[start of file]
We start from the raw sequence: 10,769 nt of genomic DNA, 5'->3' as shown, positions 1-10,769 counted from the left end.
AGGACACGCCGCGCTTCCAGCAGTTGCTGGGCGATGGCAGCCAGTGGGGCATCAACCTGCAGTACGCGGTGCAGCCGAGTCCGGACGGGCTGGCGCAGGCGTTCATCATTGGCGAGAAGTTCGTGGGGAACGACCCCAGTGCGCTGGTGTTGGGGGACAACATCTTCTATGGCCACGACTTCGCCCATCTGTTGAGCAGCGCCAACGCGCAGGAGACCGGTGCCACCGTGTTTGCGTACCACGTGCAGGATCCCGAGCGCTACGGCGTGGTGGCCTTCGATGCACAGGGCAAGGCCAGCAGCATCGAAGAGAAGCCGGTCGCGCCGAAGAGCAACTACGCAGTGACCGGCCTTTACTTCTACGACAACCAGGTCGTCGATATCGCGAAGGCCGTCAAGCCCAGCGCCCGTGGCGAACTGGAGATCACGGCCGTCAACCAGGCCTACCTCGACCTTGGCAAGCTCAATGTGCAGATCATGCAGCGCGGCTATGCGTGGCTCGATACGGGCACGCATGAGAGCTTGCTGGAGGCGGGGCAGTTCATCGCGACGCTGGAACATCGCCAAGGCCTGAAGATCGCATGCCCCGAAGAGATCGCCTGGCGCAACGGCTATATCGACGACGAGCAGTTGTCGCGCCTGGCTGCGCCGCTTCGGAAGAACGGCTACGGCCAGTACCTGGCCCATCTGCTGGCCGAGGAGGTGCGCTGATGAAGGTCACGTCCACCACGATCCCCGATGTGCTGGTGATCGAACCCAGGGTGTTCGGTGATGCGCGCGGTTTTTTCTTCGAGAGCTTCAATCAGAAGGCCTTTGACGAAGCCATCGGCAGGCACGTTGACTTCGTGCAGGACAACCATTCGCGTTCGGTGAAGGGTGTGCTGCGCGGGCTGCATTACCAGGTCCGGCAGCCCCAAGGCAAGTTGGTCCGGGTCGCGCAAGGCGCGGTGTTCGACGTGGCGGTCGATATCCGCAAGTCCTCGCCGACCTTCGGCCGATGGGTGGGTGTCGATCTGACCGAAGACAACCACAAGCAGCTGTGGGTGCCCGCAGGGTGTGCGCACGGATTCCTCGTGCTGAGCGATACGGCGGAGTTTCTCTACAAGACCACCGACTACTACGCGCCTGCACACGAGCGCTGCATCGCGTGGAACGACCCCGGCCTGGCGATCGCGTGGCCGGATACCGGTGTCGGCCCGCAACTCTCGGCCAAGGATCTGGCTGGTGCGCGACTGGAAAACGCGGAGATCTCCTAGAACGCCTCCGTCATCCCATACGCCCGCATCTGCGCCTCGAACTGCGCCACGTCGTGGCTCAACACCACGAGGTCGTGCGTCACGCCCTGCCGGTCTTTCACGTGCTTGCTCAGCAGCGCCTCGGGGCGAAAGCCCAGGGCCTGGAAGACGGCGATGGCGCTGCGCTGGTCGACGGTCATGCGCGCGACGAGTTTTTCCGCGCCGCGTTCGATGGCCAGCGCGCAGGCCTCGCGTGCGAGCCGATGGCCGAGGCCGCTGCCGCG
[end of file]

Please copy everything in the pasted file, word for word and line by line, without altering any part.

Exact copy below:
We start from the raw sequence: 10,769 nt of genomic DNA, 5'->3' as shown, positions 1-10,769 counted from the left end.
AGGACACGCCGCGCTTCCAGCAGTTGCTGGGCGATGGCAGCCAGTGGGGCATCAACCTGCAGTACGCGGTGCAGCCGAGTCCGGACGGGCTGGCGCAGGCGTTCATCATTGGCGAGAAGTTCGTGGGGAACGACCCCAGTGCGCTGGTGTTGGGGGACAACATCTTCTATGGCCACGACTTCGCCCATCTGTTGAGCAGCGCCAACGCGCAGGAGACCGGTGCCACCGTGTTTGCGTACCACGTGCAGGATCCCGAGCGCTACGGCGTGGTGGCCTTCGATGCACAGGGCAAGGCCAGCAGCATCGAAGAGAAGCCGGTCGCGCCGAAGAGCAACTACGCAGTGACCGGCCTTTACTTCTACGACAACCAGGTCGTCGATATCGCGAAGGCCGTCAAGCCCAGCGCCCGTGGCGAACTGGAGATCACGGCCGTCAACCAGGCCTACCTCGACCTTGGCAAGCTCAATGTGCAGATCATGCAGCGCGGCTATGCGTGGCTCGATACGGGCACGCATGAGAGCTTGCTGGAGGCGGGGCAGTTCATCGCGACGCTGGAACATCGCCAAGGCCTGAAGATCGCATGCCCCGAAGAGATCGCCTGGCGCAACGGCTATATCGACGACGAGCAGTTGTCGCGCCTGGCTGCGCCGCTTCGGAAGAACGGCTACGGCCAGTACCTGGCCCATCTGCTGGCCGAGGAGGTGCGCTGATGAAGGTCACGTCCACCACGATCCCCGATGTGCTGGTGATCGAACCCAGGGTGTTCGGTGATGCGCGCGGTTTTTTCTTCGAGAGCTTCAATCAGAAGGCCTTTGACGAAGCCATCGGCAGGCACGTTGACTTCGTGCAGGACAACCATTCGCGTTCGGTGAAGGGTGTGCTGCGCGGGCTGCATTACCAGGTCCGGCAGCCCCAAGGCAAGTTGGTCCGGGTCGCGCAAGGCGCGGTGTTCGACGTGGCGGTCGATATCCGCAAGTCCTCGCCGACCTTCGGCCGATGGGTGGGTGTCGATCTGACCGAAGACAACCACAAGCAGCTGTGGGTGCCCGCAGGGTGTGCGCACGGATTCCTCGTGCTGAGCGATACGGCGGAGTTTCTCTACAAGACCACCGACTACTACGCGCCTGCACACGAGCGCTGCATCGCGTGGAACGACCCCGGCCTGGCGATCGCGTGGCCGGATACCGGTGTCGGCCCGCAACTCTCGGCCAAGGATCTGGCTGGTGCGCGACTGGAAAACGCGGAGATCTCCTAGAACGCCTCCGTCATCCCATACGCCCGCATCTGCGCCTCGAACTGCGCCACGTCGTGGCTCAACACCACGAGGTCGTGCGTCACGCCCTGCCGGTCTTTCACGTGCTTGCTCAGCAGCGCCTCGGGGCGAAAGCCCAGGGCCTGGAAGACGGCGATGGCGCTGCGCTGGTCGACGGTCATGCGCGCGACGAGTTTTTCCGCGCCGCGTTCGATGGCCAGCGCGCAGGCCTCGCGTGCGAGCCGATGGCCGAGGCCGCTGCCGCG